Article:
We should also encourage more seniors to defer retirement if they’re so inclined. Data indicates that staying active yields better health outcomes. Continuing to work also reduces the rate at which retirement savings are drawn. Why not put an age cap on the collection of social-security payroll tax collections, giving older workers an automatic 6.2 % raise and employers an incentive to hire or retain older workers?
GrowthPolicy: Over the past decade we have moved to a “gig economy” in which part-time workers take on multiple jobs as independent contractors bereft of the safety net of health insurance or retirement benefits. As a scholar who studies the future of work, what do you believe policy makers should know about the long-term consequences of precarious labor and a contingent workforce?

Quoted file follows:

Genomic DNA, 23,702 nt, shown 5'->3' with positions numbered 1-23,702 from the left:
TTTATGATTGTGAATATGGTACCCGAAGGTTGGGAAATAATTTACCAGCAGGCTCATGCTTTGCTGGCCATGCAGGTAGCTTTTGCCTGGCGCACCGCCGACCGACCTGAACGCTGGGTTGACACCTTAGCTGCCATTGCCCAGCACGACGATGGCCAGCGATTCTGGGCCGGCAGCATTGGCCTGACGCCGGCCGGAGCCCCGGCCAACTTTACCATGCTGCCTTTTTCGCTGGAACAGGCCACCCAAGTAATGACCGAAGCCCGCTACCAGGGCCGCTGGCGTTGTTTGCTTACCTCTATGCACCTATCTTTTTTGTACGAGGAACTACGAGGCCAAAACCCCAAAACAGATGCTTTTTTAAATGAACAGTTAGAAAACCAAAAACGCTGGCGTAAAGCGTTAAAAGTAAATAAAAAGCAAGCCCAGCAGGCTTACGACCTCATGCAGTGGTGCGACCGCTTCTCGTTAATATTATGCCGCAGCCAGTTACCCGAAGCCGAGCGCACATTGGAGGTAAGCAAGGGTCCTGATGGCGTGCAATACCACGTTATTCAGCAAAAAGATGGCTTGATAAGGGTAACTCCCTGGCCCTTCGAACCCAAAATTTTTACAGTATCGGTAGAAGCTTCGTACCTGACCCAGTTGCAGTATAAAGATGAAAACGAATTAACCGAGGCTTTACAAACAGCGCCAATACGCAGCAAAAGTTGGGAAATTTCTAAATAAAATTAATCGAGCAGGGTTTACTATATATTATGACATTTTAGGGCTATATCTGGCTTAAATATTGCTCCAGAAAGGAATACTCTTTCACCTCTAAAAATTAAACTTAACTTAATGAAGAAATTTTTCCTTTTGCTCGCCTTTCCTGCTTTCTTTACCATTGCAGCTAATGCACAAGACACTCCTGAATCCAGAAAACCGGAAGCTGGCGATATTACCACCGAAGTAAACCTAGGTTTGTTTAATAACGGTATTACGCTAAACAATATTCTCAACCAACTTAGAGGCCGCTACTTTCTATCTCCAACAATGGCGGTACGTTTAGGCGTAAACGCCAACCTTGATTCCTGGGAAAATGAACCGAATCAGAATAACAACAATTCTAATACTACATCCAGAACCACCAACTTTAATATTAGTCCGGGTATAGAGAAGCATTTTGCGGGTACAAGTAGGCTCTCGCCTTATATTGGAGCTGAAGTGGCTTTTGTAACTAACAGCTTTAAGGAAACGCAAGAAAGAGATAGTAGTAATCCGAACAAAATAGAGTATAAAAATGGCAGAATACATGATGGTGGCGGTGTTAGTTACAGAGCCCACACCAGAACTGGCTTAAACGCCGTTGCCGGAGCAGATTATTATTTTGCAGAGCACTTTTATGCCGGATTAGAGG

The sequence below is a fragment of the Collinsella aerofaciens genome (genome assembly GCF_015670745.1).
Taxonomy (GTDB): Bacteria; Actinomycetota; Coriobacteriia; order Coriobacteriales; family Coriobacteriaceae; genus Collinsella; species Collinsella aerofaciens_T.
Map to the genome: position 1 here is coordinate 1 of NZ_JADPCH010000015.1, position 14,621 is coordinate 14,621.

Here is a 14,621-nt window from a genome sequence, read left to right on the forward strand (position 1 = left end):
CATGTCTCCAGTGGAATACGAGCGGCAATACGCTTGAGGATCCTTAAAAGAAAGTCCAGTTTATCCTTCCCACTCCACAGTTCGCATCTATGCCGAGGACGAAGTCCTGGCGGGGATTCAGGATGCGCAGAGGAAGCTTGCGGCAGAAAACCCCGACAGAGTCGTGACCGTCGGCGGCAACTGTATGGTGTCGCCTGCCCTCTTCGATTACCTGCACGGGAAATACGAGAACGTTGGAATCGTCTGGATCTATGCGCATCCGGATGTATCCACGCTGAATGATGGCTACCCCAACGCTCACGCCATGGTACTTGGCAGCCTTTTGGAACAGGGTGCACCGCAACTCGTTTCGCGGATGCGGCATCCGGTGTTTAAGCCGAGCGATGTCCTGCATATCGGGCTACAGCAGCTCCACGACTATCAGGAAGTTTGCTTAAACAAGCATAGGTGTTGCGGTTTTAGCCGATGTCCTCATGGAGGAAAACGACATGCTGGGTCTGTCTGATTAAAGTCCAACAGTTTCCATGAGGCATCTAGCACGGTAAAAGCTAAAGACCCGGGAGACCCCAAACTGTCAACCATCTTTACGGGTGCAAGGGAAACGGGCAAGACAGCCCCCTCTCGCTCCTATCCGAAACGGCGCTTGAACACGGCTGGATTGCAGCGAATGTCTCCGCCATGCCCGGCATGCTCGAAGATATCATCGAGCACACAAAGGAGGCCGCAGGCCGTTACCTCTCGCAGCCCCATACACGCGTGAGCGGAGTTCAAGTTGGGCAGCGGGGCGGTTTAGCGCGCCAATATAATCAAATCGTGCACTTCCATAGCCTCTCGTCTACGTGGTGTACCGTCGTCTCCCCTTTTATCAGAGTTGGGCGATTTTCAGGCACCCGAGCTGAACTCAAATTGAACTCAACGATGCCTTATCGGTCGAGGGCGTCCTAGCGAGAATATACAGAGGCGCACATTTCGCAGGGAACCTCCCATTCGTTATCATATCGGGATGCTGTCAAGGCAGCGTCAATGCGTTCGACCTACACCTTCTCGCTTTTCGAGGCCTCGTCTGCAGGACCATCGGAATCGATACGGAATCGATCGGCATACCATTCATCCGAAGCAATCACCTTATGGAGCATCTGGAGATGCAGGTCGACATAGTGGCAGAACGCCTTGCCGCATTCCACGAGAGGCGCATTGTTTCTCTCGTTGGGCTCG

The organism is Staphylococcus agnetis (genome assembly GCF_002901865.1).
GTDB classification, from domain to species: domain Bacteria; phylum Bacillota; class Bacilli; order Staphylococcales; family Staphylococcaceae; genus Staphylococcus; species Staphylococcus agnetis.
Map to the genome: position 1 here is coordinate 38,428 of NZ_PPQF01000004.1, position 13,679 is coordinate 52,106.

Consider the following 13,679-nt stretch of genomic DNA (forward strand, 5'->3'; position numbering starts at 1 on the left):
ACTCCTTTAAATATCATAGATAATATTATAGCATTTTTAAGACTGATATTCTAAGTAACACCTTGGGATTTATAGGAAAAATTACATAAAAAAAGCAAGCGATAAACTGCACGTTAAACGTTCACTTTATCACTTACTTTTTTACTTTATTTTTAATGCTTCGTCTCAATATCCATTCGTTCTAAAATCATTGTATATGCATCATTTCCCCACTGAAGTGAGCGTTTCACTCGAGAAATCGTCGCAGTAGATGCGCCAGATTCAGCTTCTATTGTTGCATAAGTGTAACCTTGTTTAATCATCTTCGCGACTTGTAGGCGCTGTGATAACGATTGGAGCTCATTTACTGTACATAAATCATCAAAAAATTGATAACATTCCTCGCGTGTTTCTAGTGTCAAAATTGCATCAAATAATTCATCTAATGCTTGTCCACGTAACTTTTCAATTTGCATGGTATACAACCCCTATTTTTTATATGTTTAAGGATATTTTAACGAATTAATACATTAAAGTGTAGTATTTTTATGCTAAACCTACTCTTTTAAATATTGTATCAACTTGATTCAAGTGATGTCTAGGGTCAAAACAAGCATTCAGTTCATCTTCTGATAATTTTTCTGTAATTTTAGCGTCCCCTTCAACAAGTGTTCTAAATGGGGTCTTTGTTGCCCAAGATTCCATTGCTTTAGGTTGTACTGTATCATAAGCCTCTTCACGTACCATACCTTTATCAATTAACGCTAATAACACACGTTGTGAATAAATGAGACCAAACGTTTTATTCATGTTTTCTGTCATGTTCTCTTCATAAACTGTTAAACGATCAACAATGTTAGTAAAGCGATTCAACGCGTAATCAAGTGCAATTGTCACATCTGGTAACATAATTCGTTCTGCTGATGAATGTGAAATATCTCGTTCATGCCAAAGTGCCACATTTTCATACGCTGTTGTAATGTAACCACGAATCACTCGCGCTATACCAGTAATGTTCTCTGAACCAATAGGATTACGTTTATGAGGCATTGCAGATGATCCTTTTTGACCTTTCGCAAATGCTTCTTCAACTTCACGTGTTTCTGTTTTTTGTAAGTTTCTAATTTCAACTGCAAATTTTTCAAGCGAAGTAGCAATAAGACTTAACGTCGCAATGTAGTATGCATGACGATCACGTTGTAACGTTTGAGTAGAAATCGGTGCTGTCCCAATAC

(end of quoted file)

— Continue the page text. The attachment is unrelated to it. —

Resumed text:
Joseph Fuller: Many people hear “the gig economy” and immediately think of Uber and DoorDash. There are legitimate concerns about working conditions and access to benefits like health care and paid vacation for some categories of gig jobs.
But the gig economy consists of multiple, distinctive segments. For example, there has been dramatic growth in high-skilled, gig jobs, in fields like cyber security, digital marketing and cloud computing. Marketplaces like A.Team, Catalant, Fiverr, and Toptal offer access to world-class talent to companies that simply can’t hire such workers on a full-time basis.
Moreover, a significant majority of contingent workers use gigs to supplement their income. Surveys conducted before COVID-19 consistently showed that on the order of 70% of such workers were happy with their gigs. So, policymakers should exercise care in regulating the gig economy, lest they undermine those parts of the market that work well for workers and employers. They should focus on defining what constitutes full-time employment and what protections such employees should enjoy.